Headquarters of G5 Sahel anti-terror force attacked in Mali

web_photo_ Mali _17072017

Malian soldiers stand guard in a military vehicle, outside the presidential palace in Bamako, on July 2, 2017, during a G5 Sahel summit.

BAMAKO – The Malian headquarters of an anti-terror task force, the G5 Sahel, came under attack on Friday, killing six people and leaving many injured, according to a provisional toll.

A suicide bomber tried to penetrate the base at Sevare in central Mali, according to a security source, while a local orange seller, Haoussa Haidara, said "there was a huge blast" followed by gunfire which lasted more than an hour.

It is the first attack on the headquarters of the joint force, set up in 2017 to roll back jihadist insurgents and criminal groups in the vast, unstable Sahel region.

It came three days before a meeting in the Mauritanian capital of Nouakchott between French President Emmanuel Macron and the heads of the G5 Sahel states to discuss progress made by the force.

Six people were killed in the attack, according to a hospital and a military source, giving an interim toll.



"We transported the bodies and the injured to the hospital, but we don&39;t know whether some of the injured have died in hospital. There are six dead on the ground," the military source told AFP.

Some of the injured were transported to Mopti&39;s Somino Dolo hospital in the regional capital. Residents in Sevare hid inside their homes, according to Bouba Bathily, a trader who sheltered from the gunfire in his house.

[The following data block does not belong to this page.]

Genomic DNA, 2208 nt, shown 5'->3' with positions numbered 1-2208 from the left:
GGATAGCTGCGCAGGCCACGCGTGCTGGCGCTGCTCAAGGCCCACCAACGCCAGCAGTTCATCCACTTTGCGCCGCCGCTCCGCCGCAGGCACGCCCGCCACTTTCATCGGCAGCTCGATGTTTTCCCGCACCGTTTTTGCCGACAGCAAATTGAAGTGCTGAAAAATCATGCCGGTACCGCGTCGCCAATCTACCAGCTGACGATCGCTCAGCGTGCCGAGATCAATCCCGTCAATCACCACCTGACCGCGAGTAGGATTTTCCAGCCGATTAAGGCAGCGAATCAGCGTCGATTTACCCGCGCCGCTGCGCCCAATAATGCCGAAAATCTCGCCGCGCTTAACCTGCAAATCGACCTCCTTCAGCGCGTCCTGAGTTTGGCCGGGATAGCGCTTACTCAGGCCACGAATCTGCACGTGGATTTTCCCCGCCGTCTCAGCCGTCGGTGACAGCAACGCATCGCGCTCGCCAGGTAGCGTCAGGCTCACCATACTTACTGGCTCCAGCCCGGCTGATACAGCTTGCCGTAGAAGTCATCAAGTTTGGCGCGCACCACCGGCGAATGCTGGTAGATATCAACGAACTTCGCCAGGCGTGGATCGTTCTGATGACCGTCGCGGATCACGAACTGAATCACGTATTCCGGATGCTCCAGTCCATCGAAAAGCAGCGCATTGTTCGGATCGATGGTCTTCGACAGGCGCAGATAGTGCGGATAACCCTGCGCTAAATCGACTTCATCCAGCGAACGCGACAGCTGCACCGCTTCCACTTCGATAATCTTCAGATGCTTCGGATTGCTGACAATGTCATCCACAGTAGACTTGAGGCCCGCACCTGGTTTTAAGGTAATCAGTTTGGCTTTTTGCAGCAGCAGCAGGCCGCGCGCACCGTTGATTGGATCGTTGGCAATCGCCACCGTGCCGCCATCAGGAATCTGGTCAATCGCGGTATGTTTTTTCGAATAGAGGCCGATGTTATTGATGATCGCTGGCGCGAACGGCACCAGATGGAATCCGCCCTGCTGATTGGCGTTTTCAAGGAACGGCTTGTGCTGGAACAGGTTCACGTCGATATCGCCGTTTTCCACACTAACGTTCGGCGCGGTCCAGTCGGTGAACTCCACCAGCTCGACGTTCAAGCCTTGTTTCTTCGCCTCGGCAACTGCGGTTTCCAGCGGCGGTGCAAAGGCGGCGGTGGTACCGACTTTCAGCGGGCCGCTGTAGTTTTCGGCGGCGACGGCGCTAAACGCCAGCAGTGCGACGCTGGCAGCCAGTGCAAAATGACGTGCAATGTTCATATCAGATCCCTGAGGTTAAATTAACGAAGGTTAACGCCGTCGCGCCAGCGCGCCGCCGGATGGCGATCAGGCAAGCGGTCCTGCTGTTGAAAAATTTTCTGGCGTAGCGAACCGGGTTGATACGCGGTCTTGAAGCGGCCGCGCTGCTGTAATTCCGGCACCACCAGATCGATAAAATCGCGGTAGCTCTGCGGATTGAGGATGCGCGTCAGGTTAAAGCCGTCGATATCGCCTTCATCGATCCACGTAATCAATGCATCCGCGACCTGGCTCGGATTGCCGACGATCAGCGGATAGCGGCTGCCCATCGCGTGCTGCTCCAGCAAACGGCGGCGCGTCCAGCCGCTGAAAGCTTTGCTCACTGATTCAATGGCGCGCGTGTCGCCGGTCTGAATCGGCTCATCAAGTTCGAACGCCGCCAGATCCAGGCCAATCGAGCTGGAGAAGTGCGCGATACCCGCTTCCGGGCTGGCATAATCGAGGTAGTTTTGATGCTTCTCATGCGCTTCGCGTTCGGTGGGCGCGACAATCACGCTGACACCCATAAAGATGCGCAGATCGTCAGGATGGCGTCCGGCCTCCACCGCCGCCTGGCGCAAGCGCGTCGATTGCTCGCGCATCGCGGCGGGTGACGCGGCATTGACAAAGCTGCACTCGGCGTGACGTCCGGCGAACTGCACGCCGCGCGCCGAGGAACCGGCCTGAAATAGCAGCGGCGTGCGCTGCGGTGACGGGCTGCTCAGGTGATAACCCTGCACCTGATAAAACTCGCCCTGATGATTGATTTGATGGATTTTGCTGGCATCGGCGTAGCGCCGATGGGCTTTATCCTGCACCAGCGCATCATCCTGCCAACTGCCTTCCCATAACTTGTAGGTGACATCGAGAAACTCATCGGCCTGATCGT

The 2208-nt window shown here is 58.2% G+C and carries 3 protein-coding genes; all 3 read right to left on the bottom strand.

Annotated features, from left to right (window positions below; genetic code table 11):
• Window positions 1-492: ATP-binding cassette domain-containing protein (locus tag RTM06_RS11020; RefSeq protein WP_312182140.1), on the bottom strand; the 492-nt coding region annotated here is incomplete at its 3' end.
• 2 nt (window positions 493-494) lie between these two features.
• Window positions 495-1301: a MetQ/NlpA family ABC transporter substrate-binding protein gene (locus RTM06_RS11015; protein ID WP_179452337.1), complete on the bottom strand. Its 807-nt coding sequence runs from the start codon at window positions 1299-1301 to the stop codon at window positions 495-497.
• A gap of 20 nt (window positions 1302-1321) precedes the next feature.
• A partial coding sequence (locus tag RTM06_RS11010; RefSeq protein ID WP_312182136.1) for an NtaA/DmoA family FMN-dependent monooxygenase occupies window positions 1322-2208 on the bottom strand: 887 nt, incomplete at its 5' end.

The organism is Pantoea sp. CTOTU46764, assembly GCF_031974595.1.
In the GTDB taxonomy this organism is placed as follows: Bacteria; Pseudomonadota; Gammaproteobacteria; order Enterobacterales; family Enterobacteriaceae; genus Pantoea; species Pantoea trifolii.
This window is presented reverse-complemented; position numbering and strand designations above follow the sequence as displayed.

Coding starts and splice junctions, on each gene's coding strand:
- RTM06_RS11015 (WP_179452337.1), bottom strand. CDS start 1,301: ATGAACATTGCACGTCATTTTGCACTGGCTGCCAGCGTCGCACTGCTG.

"Assistance came from everywhere, we&39;re not hearing gunshots at the moment," Moussa Kalossi, a watchman in a hotel near the camp, told AFP.

The arrival of military support was confirmed by a Malian military source.

Launched with French backing in 2017, the G5 Sahel aims at pooling 5,000 troops from five nations -- Burkina Faso, Chad, Mali, Mauritania and Niger. It was projected to be fully up and running in March, but its deployment has faced delays and equipment worries.

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France intervened militarily in Mali in 2013 to help government forces drive Al-Qaeda-linked jihadists out of the north. But large tracts of the country remain lawless despite a peace accord signed with ethnic Tuareg leaders in mid-2015 aimed at isolating the jihadists. The violence has also spilled over into both Burkina Faso and Niger.

Earlier Friday, French military headquarters said that troops from its so-called Barkhane mission in Mali had killed or captured 15 jihadists on June 22 in a joint operation with local forces. The clash took place in a woodland area of the Inabelbel region, southeast of Timbuktu, it said in a statement.

A group of about 20 jihadists were attacked using helicopters and jet fighter support after they were spotted by Malian commandos, it said.

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